Where the runway meets the street

The intersection of high fashion, streetwear and sneakers that defines the Highsnobiety universe has come a long way in the past 365 days. This year we’ve seen a whole ton of new trends and new brands, alongside the usual hysteria-inducing collaborations, street style peacocking and highly-coveted footwear releases, too.

It’s about time, then, that we look back on 2015 and consider what incidents had the biggest impact on our beloved world of fashion, streetwear and sneakers. Of course, a few names were bound to crop up no matter what – although 2015 has given us more than its fair share of surprises, too.

Without further ado, here’s the 10 biggest moments of 2015.

H&M x Balmain Caused Pandemonium

H&M’s annual designer collaborations are more than just a way of adding high-end styling to the fast-fashion giant’s collections. The insane demand for affordable designer gear inevitably creates tons of free publicity for both parties – H&M’s past projects with Versace, Alexander Wang and COMME des GARCONS sold out in a heartbeat, with huge queues stretching outside stores and the retailer’s website crashing under the weight of the traffic.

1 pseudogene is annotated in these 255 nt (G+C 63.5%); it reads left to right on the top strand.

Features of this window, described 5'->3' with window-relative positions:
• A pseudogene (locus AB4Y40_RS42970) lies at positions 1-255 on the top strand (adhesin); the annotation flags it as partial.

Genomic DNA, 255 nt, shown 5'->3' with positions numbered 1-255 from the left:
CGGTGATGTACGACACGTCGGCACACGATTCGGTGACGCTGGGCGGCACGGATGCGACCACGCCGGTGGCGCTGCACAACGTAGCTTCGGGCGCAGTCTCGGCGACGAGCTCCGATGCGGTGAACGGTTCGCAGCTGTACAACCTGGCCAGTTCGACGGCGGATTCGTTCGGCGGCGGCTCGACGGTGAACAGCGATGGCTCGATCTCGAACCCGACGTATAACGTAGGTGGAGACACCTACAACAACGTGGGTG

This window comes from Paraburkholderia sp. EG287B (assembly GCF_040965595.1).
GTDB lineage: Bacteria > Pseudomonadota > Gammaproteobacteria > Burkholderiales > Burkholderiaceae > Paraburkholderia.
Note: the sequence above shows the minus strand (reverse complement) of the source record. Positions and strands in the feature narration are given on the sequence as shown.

This year’s partnership with Parisian house Balmain took previous years’ hype to new levels. Olivier Rousteing’s vast social media following and A-list celebrity friends ensured that swarms of people with questionable taste tore each other to pieces at H&M stores worldwide, just to get a bit of the Parisian house’s glitz-and-glamor aesthetic on the low.

In a rather depressing turn of events, the collection even ended up reaching real Balmain prices on eBay. It seems that it’s not just sneakerheads and Hypebeasts who are willing to forgo all ideas of quality just to buy into a bit of hype these days.

Check out a brief history of H&M’s high fashion collaborations for further reading.

The World Met “Gosha Kylie”

Instagram maven, Normcore style icon, A$AP Mob affiliate and, as of 2015, celebrity stylist – Ian Connor is a man of many talents. The ever-divisive New Yorker may only be 22 years young, but that hasn’t stopped him from carving a niche as a one of streetwear and rap’s most prominent tastemakers.

Connor’s influence reached new heights in September, when he announced that he would be officially styling none other than Kylie Jenner. In what came as a shock to many, the Kardashian/Jenner clan’s rising star (who has nearly 45 million Instagram followers) would now be clothed by someone with a fondness for both underground skate labels – namely Supreme and Palace – and esoteric designers like Raf Simons and, most notably in this case, Gosha Rubchinskiy.

????? Gosha Kylie

A photo posted by King Kylie (@kyliejenner) on

Shortly after Connor’s announcement, a picture emerged of the LA mega-celebrity decked out in a tee from Rubchinskiy’s FW15 collection. The pic was met with unease from many in the streetwear community – what did this mean for Moscow’s upcoming wunderkind? Would his post-Soviet take on skatewear be forever tainted by association with the world’s most famous (and, let’s be honest, loathed) family?